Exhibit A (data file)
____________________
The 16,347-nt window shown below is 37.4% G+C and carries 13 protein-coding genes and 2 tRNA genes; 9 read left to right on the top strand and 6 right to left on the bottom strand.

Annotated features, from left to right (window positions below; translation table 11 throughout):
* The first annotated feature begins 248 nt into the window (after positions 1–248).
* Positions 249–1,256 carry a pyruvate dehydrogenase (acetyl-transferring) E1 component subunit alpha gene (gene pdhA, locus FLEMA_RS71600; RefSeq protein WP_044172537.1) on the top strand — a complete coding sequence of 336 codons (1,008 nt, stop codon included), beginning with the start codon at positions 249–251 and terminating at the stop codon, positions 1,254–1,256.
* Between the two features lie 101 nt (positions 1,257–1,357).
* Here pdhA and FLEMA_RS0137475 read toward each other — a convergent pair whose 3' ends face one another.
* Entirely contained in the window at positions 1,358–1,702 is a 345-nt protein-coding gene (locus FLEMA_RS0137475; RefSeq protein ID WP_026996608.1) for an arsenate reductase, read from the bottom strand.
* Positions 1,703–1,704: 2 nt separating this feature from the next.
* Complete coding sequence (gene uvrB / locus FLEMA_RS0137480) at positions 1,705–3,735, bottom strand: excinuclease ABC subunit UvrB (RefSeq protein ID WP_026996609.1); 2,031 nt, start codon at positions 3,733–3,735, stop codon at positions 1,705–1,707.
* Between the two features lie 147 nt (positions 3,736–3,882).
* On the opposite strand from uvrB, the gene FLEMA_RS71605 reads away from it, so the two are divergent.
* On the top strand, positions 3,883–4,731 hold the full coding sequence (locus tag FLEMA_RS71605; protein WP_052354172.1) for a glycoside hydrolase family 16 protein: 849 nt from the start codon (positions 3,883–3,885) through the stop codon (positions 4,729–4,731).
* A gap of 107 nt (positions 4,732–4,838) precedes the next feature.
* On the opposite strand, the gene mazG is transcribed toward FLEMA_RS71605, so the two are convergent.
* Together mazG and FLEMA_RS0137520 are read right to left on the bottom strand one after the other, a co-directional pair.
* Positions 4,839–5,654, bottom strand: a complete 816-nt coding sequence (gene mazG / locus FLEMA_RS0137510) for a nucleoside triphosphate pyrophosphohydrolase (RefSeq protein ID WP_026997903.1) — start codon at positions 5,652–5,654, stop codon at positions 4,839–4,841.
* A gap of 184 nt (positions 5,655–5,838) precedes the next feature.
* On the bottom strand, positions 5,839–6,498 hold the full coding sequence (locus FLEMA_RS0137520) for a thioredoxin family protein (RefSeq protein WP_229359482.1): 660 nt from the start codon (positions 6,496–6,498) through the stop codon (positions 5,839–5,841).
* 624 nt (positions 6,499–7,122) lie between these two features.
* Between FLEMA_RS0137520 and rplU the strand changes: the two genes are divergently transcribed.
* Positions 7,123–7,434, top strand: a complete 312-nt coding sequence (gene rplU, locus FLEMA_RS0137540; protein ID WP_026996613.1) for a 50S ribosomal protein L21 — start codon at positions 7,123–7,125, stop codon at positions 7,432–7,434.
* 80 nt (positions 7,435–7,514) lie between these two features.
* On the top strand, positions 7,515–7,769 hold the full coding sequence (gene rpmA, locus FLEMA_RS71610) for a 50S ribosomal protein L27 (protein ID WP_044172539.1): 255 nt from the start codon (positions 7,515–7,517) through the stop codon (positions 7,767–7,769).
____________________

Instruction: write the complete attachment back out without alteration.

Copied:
The 16,347-nt window shown below is 37.4% G+C and carries 13 protein-coding genes and 2 tRNA genes; 9 read left to right on the top strand and 6 right to left on the bottom strand.

Annotated features, from left to right (window positions below; translation table 11 throughout):
* The first annotated feature begins 248 nt into the window (after positions 1–248).
* Positions 249–1,256 carry a pyruvate dehydrogenase (acetyl-transferring) E1 component subunit alpha gene (gene pdhA, locus FLEMA_RS71600; RefSeq protein WP_044172537.1) on the top strand — a complete coding sequence of 336 codons (1,008 nt, stop codon included), beginning with the start codon at positions 249–251 and terminating at the stop codon, positions 1,254–1,256.
* Between the two features lie 101 nt (positions 1,257–1,357).
* Here pdhA and FLEMA_RS0137475 read toward each other — a convergent pair whose 3' ends face one another.
* Entirely contained in the window at positions 1,358–1,702 is a 345-nt protein-coding gene (locus FLEMA_RS0137475; RefSeq protein ID WP_026996608.1) for an arsenate reductase, read from the bottom strand.
* Positions 1,703–1,704: 2 nt separating this feature from the next.
* Complete coding sequence (gene uvrB / locus FLEMA_RS0137480) at positions 1,705–3,735, bottom strand: excinuclease ABC subunit UvrB (RefSeq protein ID WP_026996609.1); 2,031 nt, start codon at positions 3,733–3,735, stop codon at positions 1,705–1,707.
* Between the two features lie 147 nt (positions 3,736–3,882).
* On the opposite strand from uvrB, the gene FLEMA_RS71605 reads away from it, so the two are divergent.
* On the top strand, positions 3,883–4,731 hold the full coding sequence (locus tag FLEMA_RS71605; protein WP_052354172.1) for a glycoside hydrolase family 16 protein: 849 nt from the start codon (positions 3,883–3,885) through the stop codon (positions 4,729–4,731).
* A gap of 107 nt (positions 4,732–4,838) precedes the next feature.
* On the opposite strand, the gene mazG is transcribed toward FLEMA_RS71605, so the two are convergent.
* Together mazG and FLEMA_RS0137520 are read right to left on the bottom strand one after the other, a co-directional pair.
* Positions 4,839–5,654, bottom strand: a complete 816-nt coding sequence (gene mazG / locus FLEMA_RS0137510) for a nucleoside triphosphate pyrophosphohydrolase (RefSeq protein ID WP_026997903.1) — start codon at positions 5,652–5,654, stop codon at positions 4,839–4,841.
* A gap of 184 nt (positions 5,655–5,838) precedes the next feature.
* On the bottom strand, positions 5,839–6,498 hold the full coding sequence (locus FLEMA_RS0137520) for a thioredoxin family protein (RefSeq protein WP_229359482.1): 660 nt from the start codon (positions 6,496–6,498) through the stop codon (positions 5,839–5,841).
* 624 nt (positions 6,499–7,122) lie between these two features.
* Between FLEMA_RS0137520 and rplU the strand changes: the two genes are divergently transcribed.
* Positions 7,123–7,434, top strand: a complete 312-nt coding sequence (gene rplU, locus FLEMA_RS0137540; protein ID WP_026996613.1) for a 50S ribosomal protein L21 — start codon at positions 7,123–7,125, stop codon at positions 7,432–7,434.
* 80 nt (positions 7,435–7,514) lie between these two features.
* On the top strand, positions 7,515–7,769 hold the full coding sequence (gene rpmA, locus FLEMA_RS71610) for a 50S ribosomal protein L27 (protein ID WP_044172539.1): 255 nt from the start codon (positions 7,515–7,517) through the stop codon (positions 7,767–7,769).